- Time constraints: Ideally, introducing systems for HR analytics should not be rushed and HR professionals should have ample time to devise a plan, determine what data is important, and select the best technology. If, however, it is deemed that data needs are critical, a simple solution might be a good place to start, before making bigger investments. In the long-term, it is important to select technologies that save time rather than add onerous data-gathering and analysis processes to the workloads of busy people.
Keeping data up to date is imperative to the success of an HR analytics system. The technology should enable easy data entry when this is required, as well as smart functions to automatically gather data, aggregate it, analyze it – and take it to the ultimate level with prescriptive analytics so that recommendations can be made automatically and as new information comes in. This is where the power of AI, NLP, and machine learning truly comes into its own – and this is why it is important to be able to make an articulate and compelling business case for investing in these solutions.
Getting senior management buy-in for technology investment
Demonstrating a return on investment is essential when making the business case for investing in HR analytics technology. It may be easy to convince senior management of the need to gather extensive data, but convincing those who control the budgets of the need to spend money on technology to streamline data gathering and analysis processes can be an additional challenge for HR leaders.
Eight great bottom line benefits of establishing a best practice HR analytics system with state-of-the-art technology include:
- Better talent acquisition: When organizations have the right data about demographics, where to find the best people to fill positions, and systems in place to gather, analyze, and filter job application data, the chances of hiring the right people for the right jobs improves enormously.
- Improved staff retention: Better talent acquisition in turn leads to improved staff retention, but this is not the only way investing in a strong HR analytics system helps with staff retention and prevents costly staff turnover. When employee data, such as feedback on job satisfaction and information on training needs, is gathered efficiently, analyzed and action taken, the staff retention improvement can make a real difference to the bottom line.
- Spotting skills gaps: Gathering data on employees’ prior experience and qualifications – as well as areas where they might be struggling – is important for workforce optimization. This sort of data might seem quite basic, but when properly analyzed, it provides deeper insights into the skills of your workforce. Skills and qualifications that might have been previously overlooked can be flagged up to redeploy people into roles better suited to their abilities, and if there are areas for improvement, training needs are more easily identified. While training is an added cost for businesses, training people in the right areas is a worthwhile investment that will reap returns.
- Improved productivity: There is a direct correlation between employee productivity and company profitability, so a well-designed HR analytics system should play a vital role here. As well as improving productivity through spotting skills gaps, HR analytics data can be utilized to monitor how employees are using their time and determine if any processes can become more efficient and if there are better ways for employees to spend their time at work.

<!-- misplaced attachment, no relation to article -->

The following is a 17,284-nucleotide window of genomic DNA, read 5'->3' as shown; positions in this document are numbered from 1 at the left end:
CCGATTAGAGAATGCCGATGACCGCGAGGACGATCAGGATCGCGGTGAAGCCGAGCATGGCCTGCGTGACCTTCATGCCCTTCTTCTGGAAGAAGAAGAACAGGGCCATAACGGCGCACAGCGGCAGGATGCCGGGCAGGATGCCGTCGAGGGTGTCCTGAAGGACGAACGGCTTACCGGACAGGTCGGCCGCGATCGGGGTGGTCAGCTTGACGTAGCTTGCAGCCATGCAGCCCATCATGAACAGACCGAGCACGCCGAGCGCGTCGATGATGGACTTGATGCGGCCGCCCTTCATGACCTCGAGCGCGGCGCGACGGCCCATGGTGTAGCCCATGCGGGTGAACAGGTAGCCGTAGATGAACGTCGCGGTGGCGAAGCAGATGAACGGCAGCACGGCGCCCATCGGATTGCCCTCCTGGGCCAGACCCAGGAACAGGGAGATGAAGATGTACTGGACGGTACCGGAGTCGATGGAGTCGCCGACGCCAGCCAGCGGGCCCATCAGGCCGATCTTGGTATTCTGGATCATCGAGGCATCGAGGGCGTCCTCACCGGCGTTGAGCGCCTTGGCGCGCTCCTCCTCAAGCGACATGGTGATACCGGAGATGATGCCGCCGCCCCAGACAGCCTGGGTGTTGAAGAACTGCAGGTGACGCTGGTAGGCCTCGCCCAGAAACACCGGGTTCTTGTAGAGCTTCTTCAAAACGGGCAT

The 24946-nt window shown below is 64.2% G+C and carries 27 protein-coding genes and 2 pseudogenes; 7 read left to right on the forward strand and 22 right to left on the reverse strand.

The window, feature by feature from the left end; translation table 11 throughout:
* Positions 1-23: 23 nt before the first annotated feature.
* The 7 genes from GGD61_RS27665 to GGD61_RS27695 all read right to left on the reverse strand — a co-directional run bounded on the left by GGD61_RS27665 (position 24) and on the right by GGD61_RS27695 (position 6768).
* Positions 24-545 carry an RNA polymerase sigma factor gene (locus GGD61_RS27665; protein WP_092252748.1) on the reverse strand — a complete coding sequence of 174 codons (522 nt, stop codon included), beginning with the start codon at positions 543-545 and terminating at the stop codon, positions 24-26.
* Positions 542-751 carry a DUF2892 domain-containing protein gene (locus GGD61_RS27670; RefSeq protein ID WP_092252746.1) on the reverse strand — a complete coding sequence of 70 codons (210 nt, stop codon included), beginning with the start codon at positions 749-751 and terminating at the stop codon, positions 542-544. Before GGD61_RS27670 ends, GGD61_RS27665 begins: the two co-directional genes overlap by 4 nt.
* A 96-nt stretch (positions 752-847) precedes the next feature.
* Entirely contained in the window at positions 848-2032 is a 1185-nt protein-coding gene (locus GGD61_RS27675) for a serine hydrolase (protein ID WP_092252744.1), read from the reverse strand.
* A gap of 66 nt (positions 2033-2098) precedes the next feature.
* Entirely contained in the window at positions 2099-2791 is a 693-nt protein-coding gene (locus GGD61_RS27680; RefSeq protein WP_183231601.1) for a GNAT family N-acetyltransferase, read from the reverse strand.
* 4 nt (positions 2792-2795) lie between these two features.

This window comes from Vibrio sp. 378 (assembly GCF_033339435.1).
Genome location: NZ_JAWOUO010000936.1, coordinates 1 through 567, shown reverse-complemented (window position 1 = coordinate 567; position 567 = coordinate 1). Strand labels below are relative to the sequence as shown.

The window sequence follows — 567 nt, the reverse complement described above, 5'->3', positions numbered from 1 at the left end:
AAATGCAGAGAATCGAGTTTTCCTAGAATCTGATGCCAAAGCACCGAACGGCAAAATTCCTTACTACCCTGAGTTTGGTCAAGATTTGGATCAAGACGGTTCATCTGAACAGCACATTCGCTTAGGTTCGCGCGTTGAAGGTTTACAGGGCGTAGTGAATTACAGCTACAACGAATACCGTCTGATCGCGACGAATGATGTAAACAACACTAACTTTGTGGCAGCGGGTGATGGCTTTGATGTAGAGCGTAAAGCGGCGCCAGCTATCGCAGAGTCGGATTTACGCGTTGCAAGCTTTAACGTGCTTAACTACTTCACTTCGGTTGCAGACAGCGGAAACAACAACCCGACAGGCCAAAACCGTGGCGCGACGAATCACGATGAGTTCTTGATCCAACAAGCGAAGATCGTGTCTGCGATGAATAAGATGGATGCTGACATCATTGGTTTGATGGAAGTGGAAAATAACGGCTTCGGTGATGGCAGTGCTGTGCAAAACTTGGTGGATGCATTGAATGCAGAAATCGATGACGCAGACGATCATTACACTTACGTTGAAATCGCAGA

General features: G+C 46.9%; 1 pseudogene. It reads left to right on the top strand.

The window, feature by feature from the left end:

- Improved process efficiency: Improving process efficiency goes beyond boosting productivity. Process efficiency is about examining the resources and procedures that used to get work done. HR analytics helps organizations optimize internal processes and find ways to streamline workflows, particularly when prescriptive analytics technology is used. Solutions that provide data on how people interact with different systems can be invaluable in finding ways to improve process efficiency.
- Tracking HR costs: It might seem obvious, but one of the most basic functions of HR analytics is to gather the data that helps organizations keep track of personnel management-related costs, such as recruitment and training. If this data is easily collated, accessed and analyzed, it makes it much easier to pinpoint areas where savings can be made.
- Better financial insights: An optimal HR analytics system goes well beyond merely providing data on personnel that is not used outside the HR office. As well as keeping HR costs under control, a good HR analytics system becomes integral to an organization’s strategic planning processes. Predictive analytics have the power to bring finance and HR departments together. When data from both departments is brought together, aggregated, and analyzed, deeper insights can be found to inform business decisions.
- More engaged employees: Involving employees across entire organizations in the digital transformation of HR functions is a great way to improve engagement. It is a democratization of the data-gathering process via the democratization of AI. When user-friendly self-service functions are in place and employees are able to provide their feedback – and see the improvements that come from their input – the benefits in terms of productivity, job satisfaction, career development, and retention will be immense.
A fast track to digital transformation
In conclusion, embracing the latest HR analytics technology to unleash the potential of data should be an essential part of any organization’s digital transformation journey. AI and machine learning in particular are making multiple processes across organizations more efficient, safer and more effective in meeting business needs.
For example, in oil and gas operations, AI-based monitoring can alert the team to potential hazards, such as gas leaks, so they can be dealt with before they become a serious danger. But there is no reason why those same oil and gas companies cannot apply the same technologies to their HR departments to make enormous business-wide improvements.
Forward-looking companies cannot neglect HR departments when they underdog digital transformation – and using the best HR analytics solutions to get the most out of internal and external data will optimize workforces and benefit entire organizations.
Chris is the Lead Author & Editor of Change Blog. Chris established the Change blog to create a source for news and discussion about some of the issues, challenges, news, and ideas relating to Change Management.